It’s past time to prepare for a future where the workforce has as many robots as people

Posted by in categories: employment, internet, robotics/AI

There will be No Plan of course, and barring a WW3, i can guess the outcome.


There’s a scene in the movie I, Robot where a robot-hating police officer, played by Will Smith, is questioning the manufacturer of a robot suspected of murdering a human. The conversation gets testy, and the robot maker, played by Bruce Greenwood, looks Smith in the eye and says, “I suppose your father lost his job to a robot. I don’t know, maybe you would have simply banned the internet to keep the libraries open.”

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Sep 5, 2022

Robot Sales Hit Record High in North America for Third-Straight Quarter

Posted by in categories: business, employment, food, robotics/AI, space

This will create new types of jobs especially in software industries.


ANN ARBOR, Mich.—()—For the third-straight quarter, robot sales in North America hit a record high, driven by a resurgence in sales to automotive companies and an ongoing need to manage increasing demand to automate logistics for e-commerce. According to the Association for Advancing Automation, of the 12,305 robots sold in Q2 2022, 59% of the orders came from the automotive industry with the remaining orders from non-automotive companies largely in the food & consumer goods industry, which saw a 13% increase in unit orders over the same period, April through June, in 2021.

Robot sales hit new record in North America for 3rd straight quarter: Includes renewed surge in #automotive and continued uptake of #robotics and #automation in food and consumer goods industries driven by #ecommerce, industry group @a3automate reports. Tweet this

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Sep 4, 2022

2 Small Changes to How Airplanes Fly Could Reduce Impact

Posted by in categories: climatology, economics, employment, sustainability

Aviation is responsible for around five percent of human-induced climate change.

Commercial aviation has become a cornerstone of our economy and society. It allows us to rapidly transport goods and people across the globe, facilitates over a third of all global trade by value, and supports 87.7 million jobs worldwide. However, the 80-tonne flying machines we see hurtling through our skies at near supersonic speeds also carry some serious environmental baggage.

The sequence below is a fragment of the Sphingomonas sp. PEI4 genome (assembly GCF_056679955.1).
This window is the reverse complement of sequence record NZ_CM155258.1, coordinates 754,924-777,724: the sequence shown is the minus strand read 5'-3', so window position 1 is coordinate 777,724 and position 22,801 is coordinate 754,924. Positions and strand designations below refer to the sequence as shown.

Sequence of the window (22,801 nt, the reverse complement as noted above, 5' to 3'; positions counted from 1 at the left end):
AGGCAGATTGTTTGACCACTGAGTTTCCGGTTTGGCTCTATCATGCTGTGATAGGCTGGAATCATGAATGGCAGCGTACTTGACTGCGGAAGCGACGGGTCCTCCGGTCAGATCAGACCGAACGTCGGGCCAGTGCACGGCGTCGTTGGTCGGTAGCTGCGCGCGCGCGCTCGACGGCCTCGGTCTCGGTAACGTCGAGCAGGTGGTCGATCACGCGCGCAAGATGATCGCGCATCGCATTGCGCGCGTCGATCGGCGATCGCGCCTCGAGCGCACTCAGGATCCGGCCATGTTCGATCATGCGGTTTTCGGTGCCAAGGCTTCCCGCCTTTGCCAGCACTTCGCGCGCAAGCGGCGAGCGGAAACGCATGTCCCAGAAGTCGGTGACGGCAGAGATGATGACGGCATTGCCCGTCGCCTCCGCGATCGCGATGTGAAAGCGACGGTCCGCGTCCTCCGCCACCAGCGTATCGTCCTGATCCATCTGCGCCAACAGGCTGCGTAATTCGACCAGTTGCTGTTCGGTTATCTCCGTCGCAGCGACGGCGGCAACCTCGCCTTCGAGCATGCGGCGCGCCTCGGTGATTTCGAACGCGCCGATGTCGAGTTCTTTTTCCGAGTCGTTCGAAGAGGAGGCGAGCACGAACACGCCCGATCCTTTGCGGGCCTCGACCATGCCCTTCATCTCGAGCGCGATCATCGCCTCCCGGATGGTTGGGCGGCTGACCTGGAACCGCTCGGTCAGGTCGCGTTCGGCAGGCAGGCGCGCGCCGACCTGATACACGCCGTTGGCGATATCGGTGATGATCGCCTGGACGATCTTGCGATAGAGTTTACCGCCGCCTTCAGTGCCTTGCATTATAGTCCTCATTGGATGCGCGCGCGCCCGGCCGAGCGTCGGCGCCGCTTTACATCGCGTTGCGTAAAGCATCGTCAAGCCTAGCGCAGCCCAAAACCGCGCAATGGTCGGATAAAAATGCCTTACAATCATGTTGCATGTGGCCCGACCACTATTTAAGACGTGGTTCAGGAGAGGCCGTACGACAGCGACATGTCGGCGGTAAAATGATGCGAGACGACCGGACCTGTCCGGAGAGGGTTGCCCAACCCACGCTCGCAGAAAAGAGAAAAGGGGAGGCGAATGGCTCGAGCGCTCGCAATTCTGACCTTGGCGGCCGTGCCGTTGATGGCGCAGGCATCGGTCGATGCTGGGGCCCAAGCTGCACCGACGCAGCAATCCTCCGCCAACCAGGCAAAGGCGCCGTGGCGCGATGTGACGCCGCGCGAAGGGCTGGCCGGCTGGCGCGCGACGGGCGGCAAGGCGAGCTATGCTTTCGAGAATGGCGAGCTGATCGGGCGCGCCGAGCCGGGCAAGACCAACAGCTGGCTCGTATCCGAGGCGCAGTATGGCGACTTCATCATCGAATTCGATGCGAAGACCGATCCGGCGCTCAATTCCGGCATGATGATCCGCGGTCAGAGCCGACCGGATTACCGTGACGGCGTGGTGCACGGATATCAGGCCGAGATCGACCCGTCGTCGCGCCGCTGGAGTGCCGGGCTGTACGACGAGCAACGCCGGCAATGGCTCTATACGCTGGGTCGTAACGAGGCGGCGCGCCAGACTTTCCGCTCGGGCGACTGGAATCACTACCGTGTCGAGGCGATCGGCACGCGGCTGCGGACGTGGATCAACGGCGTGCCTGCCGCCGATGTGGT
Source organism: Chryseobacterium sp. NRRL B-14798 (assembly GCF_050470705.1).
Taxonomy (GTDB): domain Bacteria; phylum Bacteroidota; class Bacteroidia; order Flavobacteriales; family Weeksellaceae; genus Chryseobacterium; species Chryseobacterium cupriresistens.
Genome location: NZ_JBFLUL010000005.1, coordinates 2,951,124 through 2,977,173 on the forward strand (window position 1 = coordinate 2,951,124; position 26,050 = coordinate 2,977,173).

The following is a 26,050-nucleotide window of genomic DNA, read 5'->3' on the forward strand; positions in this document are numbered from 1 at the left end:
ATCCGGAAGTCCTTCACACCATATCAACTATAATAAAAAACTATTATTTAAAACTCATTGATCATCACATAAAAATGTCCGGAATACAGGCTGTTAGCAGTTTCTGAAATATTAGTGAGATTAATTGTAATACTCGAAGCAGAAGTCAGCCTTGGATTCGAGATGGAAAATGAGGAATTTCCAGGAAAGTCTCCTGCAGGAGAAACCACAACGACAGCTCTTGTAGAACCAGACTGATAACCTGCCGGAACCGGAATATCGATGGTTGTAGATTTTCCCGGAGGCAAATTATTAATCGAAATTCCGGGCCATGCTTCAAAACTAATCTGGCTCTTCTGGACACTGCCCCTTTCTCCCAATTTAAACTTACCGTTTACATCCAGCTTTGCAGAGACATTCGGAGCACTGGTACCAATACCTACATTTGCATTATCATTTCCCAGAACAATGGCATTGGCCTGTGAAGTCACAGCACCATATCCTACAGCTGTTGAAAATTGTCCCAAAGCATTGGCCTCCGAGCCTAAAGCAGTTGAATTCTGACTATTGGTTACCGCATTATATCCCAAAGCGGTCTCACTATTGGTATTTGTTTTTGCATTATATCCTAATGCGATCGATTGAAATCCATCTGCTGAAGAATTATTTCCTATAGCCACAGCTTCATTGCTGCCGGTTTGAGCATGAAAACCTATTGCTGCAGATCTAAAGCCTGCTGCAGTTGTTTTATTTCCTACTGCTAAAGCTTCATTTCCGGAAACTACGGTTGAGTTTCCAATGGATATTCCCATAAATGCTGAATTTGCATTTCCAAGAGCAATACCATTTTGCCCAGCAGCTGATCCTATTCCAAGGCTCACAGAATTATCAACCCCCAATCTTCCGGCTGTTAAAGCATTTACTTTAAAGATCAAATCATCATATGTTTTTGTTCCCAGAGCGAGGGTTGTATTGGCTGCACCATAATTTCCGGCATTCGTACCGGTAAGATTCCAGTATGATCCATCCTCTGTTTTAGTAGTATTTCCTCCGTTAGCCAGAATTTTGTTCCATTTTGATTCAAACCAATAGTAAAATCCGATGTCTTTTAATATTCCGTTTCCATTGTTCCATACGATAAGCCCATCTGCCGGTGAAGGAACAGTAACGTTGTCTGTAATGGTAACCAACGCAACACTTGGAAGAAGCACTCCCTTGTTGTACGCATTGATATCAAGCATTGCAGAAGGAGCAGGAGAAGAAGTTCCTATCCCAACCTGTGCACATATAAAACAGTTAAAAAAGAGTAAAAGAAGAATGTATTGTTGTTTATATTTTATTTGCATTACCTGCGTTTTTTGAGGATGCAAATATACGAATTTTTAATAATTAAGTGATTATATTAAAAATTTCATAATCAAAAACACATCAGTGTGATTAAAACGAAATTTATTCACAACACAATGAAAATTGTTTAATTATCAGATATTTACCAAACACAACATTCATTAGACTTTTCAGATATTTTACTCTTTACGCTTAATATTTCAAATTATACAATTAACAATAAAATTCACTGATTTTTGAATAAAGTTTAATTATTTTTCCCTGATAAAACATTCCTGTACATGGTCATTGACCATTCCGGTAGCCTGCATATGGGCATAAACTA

My team’s recent review paper highlights some promising solutions the aviation industry could put in place now to reduce the harm flying does to our planet. Simply changing the routes we fly could hold the key to drastic reductions in climate impact.

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Aug 29, 2022

Who Will Survive The AI Revolution?

Posted by in categories: employment, media & arts, robotics/AI

Fascinating perspective on a subject most of us are deeply familiar with.


Thank you to Full Sail University for sponsoring this video! Check them out at https://www.fullsail.edu/wisecrack.

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Aug 24, 2022

Supercomputing center dataset aims to accelerate AI research into optimizing high-performance computing systems

Posted by in categories: biotech/medical, employment, robotics/AI, supercomputing

When the MIT Lincoln Laboratory Supercomputing Center (LLSC) unveiled its TX-GAIA supercomputer in 2019, it provided the MIT community a powerful new resource for applying artificial intelligence to their research. Anyone at MIT can submit a job to the system, which churns through trillions of operations per second to train models for diverse applications, such as spotting tumors in medical images, discovering new drugs, or modeling climate effects. But with this great power comes the great responsibility of managing and operating it in a sustainable manner—and the team is looking for ways to improve.

“We have these powerful computational tools that let researchers build intricate models to solve problems, but they can essentially be used as black boxes. What gets lost in there is whether we are actually using the hardware as effectively as we can,” says Siddharth Samsi, a research scientist in the LLSC.

To gain insight into this challenge, the LLSC has been collecting detailed data on TX-GAIA usage over the past year. More than a million user jobs later, the team has released the dataset open source to the computing community.